Workplace should never tolerate racism, harassment, or any negative behaviour traits, be it in physical or oral form because the consequences will not only affect employees’ morale but also the company’s image. However, this principle might not be easier said than done when the very place you want to scream over tough project and difficult teammates is in the office. It is not easy to always control emotions in a work setting when we are too tired or too happy.

To prevent you from saying pointless and even harsh things, you need to avoid these unethical phrases when at work, during a meeting, or conversation with colleagues. 

“This is boring” 

It is exhausting to sit for a long hour during meetings, especially in a meeting that “seems” like a waste of time. When you’re stuck in such a situation, never complain or say things like “this is boring” – either loudly or quietly to colleagues. Don’t also murmur those words by yourself. If you do that, your boss might think that you are unable to stay committed and focus on certain things. 

Instead of saying phrases similar to “this is boring”, you can talk to your manager the next day or after the meeting about how you feel. Tell him that while the meeting is necessary, it took too long that it ended up interrupting everyone from working. If your boss is a good leader, he will listen to your feedback and do something about it. 

See also: Backstabber at Work: The Signs and What Should You Do About It

“I was doing this and that and … during my weekend” 

Sharing is caring but this does not apply when your boss or HR ask you the question “what did you do on the weekends or holidays?”. Revealing too much about what you did on your personal time could be a boomerang in the future. Even if you do productive things, revealing too much to your employers and coworkers might not be good for your work-life balance. Therefore, you can say one or two things about your personal matter but don’t go into details. To make it more polite, you need to thank your boss or HR for asking about your weekend.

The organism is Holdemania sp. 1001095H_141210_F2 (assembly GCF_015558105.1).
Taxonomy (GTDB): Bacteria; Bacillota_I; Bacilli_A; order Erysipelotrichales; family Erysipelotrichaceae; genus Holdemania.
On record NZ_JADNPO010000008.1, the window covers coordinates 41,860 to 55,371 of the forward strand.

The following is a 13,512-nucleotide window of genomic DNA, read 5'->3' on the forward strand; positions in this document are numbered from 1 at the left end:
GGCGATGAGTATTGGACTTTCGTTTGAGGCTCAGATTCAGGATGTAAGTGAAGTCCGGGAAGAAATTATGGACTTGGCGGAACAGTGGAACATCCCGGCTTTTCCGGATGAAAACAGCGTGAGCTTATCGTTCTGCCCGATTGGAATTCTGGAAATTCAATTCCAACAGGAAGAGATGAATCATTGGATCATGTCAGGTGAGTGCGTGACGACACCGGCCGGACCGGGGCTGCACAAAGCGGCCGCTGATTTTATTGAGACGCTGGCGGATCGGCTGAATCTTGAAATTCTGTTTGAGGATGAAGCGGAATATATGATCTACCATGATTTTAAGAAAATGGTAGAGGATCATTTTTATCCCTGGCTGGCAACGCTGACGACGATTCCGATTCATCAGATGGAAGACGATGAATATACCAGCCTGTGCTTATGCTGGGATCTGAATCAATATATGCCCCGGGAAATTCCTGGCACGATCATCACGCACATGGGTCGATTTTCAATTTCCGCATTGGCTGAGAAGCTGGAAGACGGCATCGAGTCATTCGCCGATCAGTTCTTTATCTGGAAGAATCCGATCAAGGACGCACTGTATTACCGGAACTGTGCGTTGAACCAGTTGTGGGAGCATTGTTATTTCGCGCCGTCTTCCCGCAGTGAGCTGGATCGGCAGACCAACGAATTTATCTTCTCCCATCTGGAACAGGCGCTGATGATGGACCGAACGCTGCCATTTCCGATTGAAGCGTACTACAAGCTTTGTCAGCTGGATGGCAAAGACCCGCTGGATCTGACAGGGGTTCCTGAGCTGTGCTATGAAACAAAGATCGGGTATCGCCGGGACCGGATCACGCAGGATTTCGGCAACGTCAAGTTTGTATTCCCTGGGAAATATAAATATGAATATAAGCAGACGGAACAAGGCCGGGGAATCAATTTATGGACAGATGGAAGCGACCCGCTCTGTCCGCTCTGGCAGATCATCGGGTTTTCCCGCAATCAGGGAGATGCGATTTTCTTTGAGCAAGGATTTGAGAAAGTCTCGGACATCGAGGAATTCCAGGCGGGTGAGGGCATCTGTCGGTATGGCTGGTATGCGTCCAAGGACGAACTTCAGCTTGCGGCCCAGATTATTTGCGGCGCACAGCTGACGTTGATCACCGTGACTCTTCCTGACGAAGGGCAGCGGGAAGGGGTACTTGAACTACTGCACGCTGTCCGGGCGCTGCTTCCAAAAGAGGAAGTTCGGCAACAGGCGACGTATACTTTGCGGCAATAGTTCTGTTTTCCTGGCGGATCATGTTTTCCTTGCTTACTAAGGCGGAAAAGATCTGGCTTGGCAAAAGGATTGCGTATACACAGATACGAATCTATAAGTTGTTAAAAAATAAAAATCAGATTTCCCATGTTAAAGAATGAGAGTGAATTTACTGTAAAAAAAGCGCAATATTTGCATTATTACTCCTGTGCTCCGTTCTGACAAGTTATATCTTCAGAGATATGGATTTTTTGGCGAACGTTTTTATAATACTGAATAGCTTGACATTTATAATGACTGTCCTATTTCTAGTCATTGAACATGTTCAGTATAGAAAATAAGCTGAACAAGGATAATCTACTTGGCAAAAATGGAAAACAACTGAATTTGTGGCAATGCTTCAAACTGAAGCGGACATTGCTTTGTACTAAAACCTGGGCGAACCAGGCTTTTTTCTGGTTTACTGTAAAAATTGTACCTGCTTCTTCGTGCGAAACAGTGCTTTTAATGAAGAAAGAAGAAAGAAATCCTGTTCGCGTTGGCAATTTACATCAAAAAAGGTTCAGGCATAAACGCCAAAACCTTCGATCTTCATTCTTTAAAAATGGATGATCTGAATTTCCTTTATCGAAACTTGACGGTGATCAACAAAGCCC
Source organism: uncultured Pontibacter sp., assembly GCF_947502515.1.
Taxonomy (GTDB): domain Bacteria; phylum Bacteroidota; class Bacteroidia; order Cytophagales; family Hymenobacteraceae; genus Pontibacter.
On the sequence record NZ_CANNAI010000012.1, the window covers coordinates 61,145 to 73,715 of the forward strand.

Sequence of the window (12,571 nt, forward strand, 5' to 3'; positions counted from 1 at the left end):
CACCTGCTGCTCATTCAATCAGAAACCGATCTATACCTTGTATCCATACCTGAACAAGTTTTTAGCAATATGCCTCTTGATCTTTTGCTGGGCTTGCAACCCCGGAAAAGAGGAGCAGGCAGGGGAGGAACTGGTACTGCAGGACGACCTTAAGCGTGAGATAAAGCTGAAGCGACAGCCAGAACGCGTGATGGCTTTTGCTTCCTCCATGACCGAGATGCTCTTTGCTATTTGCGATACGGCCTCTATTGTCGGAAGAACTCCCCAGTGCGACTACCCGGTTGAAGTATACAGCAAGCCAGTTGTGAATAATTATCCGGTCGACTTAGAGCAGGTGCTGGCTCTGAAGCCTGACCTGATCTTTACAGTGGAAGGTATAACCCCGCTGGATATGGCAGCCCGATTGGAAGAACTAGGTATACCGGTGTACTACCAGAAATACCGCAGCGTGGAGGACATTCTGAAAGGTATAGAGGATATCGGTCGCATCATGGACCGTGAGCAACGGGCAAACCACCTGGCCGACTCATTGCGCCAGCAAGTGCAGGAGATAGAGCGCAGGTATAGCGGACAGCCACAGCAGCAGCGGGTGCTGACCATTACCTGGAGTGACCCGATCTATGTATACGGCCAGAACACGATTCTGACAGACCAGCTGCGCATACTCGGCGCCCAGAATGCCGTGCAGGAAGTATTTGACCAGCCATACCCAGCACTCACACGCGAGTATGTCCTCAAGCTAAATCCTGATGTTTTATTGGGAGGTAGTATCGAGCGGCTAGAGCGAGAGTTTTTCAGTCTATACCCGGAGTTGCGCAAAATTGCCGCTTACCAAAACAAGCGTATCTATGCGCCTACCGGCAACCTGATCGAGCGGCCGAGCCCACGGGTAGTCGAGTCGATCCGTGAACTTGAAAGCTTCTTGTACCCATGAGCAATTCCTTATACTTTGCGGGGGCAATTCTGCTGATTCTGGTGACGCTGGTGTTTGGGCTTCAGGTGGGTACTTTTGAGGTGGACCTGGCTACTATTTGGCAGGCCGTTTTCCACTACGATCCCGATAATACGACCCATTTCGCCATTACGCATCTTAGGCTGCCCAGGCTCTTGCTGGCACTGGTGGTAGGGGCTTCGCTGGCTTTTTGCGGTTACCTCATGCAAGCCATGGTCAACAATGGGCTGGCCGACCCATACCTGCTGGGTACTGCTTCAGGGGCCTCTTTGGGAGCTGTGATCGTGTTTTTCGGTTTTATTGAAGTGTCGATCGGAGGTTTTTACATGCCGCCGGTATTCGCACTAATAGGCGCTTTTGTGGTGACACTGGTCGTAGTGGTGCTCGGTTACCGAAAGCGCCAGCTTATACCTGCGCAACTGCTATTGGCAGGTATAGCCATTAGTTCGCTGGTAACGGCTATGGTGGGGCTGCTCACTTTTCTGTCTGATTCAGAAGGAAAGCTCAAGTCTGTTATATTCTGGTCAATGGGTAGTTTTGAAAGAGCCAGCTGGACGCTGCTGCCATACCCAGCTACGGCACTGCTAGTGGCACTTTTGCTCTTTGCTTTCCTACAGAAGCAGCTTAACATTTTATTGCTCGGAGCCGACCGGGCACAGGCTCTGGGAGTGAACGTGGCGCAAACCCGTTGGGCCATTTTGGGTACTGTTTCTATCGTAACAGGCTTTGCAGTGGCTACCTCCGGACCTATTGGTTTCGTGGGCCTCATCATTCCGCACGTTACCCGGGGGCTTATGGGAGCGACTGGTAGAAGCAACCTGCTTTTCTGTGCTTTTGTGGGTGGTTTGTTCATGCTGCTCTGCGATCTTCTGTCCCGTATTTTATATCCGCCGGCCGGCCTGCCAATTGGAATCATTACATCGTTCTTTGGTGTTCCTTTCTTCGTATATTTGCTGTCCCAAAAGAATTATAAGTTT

“It is not my fault” 

Having a job means you are ready for every responsibility that awaits you. Although certain task might not be under your liability, sometimes you are required to take responsibility for it. When your boss comes asking you about a project, never say “it is not my job to take”. Or, when your manager asks you to revise something that is not under your job desc, don’t say “it is not my fault so I won’t do it”. This indicates that you are blaming other people and are hostile or defensive. This can be bad for your personal image.

Instead of saying such things and making yourself look childish and irresponsible, you can tell your boss that you can help take a look at the project and revise it. Yet, when your plate is full already, you can ask your boss for an extended time to do the most important thing first. Alternatively, you can discuss the project with the person who did it but of course, acknowledge your manager first about it. 

“Thanks, hon”

This line is a little bit of a grey line. Calling someone with “baby or honey” will make it look offensive and even sexist. Especially in a workplace where people of diversity work together, these words might be interpreted differently. Remember, how you speak and communicate can change the workplace and work relationship flow. So, be careful with how you call your teammates and bosses. 

“Are you sure you can do this with your condition right now? 

When you ask the question to a coworker after medical treatment, it might sound caring. Yet, never throw the question to employees with disabilities or ill-body. This could mean you are underestimating them. Don’t say phrases that indicate racism or harassment such as “because you are black/Asian/white/having slanted eyes, you have no friends here”, or “You cannot do that with that body” as well. 

Read also: How to Tell: Are You in the Wrong Career, or Just Lazy?

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